posted by BigHeartedGuy at 9:15 AM on February 19, 2016


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Sweet Christ, is 2016 ever the year of "no fucking chill whatsoever..."
posted by ersatzkat at 9:16 AM on February 19, 2016 [5 favorites]


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posted by JoeXIII007 at 9:19 AM on February 19, 2016


Oh, oh. oh.


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posted by droplet at 9:21 AM on February 19, 2016


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posted by willF at 9:21 AM on February 19, 2016


My ninth grade English teacher was, as far as I can tell, either in the wrong job or completely burned out when I attended her class. TKAM shined so brightly that, 30+ years later, I can still vividly remember sitting in the classroom with Lee's words flowing into my brain.

I cannot remember anything else we read during that year.

(My 10th and 12th grade English teachers made up for the dismal 9th and 11th teachers, instilling a love of poetry, reading and writing that has stayed with me to this day....)
posted by 1367 at 9:28 AM on February 19, 2016 [1 favorite]


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posted by colie at 9:29 AM on February 19, 2016


perfect post title.

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posted by wabbittwax at 9:32 AM on February 19, 2016 [2 favorites]


Oh goodness. It is rare that one person has so much impact on so many generations of lives. Stand up, indeed. (and seriously 2016, knock it off)

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posted by hippybear at 9:36 AM on February 19, 2016 [3 favorites]


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I learned to speed read in high school using this book. I have been in love with Ms. Lee since. I am sorry to see her pass.
posted by evilDoug at 9:37 AM on February 19, 2016


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posted by thelonius at 9:39 AM on February 19, 2016


It's [GSAW] truly funny, truly touching, truly disturbing, and truly maddening.

I just finished listening to the audio book, and it's exactly that. Read it for the adult Jean-Louise, and read it if you've ever had to love someone who was also a racist.

And, as it turned out, Ms. Lee had a hand in the return of Opus.
posted by gladly at 9:43 AM on February 19, 2016 [10 favorites]


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posted by macrael at 9:43 AM on February 19, 2016


My only hope is that perhaps the income from the sale of the most recent novel (about which I am also skeptical) made her last year somewhat more comfortable than it might have been otherwise.

Perhaps.

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posted by chicainthecity at 9:44 AM on February 19, 2016 [1 favorite]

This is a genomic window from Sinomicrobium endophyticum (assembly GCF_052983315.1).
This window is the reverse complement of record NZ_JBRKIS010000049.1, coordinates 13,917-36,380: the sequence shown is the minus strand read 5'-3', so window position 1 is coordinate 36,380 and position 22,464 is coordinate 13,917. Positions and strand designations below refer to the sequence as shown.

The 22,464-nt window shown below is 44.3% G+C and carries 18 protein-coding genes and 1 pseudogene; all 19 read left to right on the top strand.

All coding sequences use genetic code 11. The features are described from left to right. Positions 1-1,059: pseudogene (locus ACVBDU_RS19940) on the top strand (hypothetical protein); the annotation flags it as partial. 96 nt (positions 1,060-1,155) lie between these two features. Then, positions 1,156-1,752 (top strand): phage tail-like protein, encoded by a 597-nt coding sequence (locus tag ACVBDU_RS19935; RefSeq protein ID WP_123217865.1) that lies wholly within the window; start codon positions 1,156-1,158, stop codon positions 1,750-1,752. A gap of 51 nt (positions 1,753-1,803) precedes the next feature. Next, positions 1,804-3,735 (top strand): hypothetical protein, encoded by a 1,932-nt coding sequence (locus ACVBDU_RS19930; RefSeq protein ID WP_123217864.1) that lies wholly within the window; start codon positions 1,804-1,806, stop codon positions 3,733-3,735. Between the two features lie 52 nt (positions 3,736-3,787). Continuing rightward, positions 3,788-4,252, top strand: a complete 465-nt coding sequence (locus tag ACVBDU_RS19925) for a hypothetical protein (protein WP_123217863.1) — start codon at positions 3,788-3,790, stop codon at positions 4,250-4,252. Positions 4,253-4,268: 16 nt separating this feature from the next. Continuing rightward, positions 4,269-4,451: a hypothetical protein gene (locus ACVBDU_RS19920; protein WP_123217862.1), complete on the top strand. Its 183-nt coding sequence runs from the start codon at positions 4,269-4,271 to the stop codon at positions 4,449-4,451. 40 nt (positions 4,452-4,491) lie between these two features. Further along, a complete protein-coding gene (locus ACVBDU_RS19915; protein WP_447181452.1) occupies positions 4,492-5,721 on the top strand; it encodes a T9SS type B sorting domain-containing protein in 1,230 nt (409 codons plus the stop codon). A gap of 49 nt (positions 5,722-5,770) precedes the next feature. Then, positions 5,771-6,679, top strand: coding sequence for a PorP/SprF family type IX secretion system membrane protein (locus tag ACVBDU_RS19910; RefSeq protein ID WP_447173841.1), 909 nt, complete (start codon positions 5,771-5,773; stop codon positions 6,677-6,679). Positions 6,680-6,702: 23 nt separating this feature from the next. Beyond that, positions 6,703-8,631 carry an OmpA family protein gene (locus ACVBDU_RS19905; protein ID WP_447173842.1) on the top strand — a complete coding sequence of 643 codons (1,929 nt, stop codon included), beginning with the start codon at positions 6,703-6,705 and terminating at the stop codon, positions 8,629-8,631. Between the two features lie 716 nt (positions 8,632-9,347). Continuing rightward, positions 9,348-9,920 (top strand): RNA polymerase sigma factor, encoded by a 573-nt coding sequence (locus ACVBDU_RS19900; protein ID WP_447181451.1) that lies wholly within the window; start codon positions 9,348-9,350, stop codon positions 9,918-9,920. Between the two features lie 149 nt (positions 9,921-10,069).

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from the Bookish household that bonded over loving TKAM all those years ago when we first met.
posted by kariebookish at 9:46 AM on February 19, 2016


2016 just keeps sucking on. Rest in Peace, Ms Lee.

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posted by Joey Michaels at 9:49 AM on February 19, 2016


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posted by thejanna at 10:00 AM on February 19, 2016


I really can't think of a book that has had more of an impact on more disparate groups of people within my life than To Kill a Mockingbird (Facebook right now at the news of this death is proof of that); that's a hell of a legacy.

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posted by MCMikeNamara at 10:04 AM on February 19, 2016 [3 favorites]


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posted by drezdn at 10:10 AM on February 19, 2016


How many of us aspire to be exactly like Atticus Finch, Scout, and Jem in our every day lives?
We owe that to Ms Lee.

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posted by bitteroldman at 10:12 AM on February 19, 2016 [5 favorites]


Go to Google. Enter "to " in the search bar. See what the first auto-fill result is.
posted by bitteroldman at 10:13 AM on February 19, 2016 [2 favorites]


I rediscovered Mockingbird a few years ago after my other half talked it up. Hadn't read it since high school or before. I was amazed at how strongly it affected me -- so well-written, such a unique voice, and such a completely evocative sense of setting and mood. Harper Lee will be missed by untold numbers and Mockingbird (and Watchman, I assume, too) will live on in immortality alongside other classics of literature.
posted by blucevalo at 10:14 AM on February 19, 2016


I have very distinct memories of reading TKAM in Grade 10 and of the teacher assigning us to produce a dramatization of the courtroom scene. I had a crush on the boy who was chosen to play Atticus. Was it because of him, or because he played Atticus? Probably a bit of both.

RIP Harper Lee.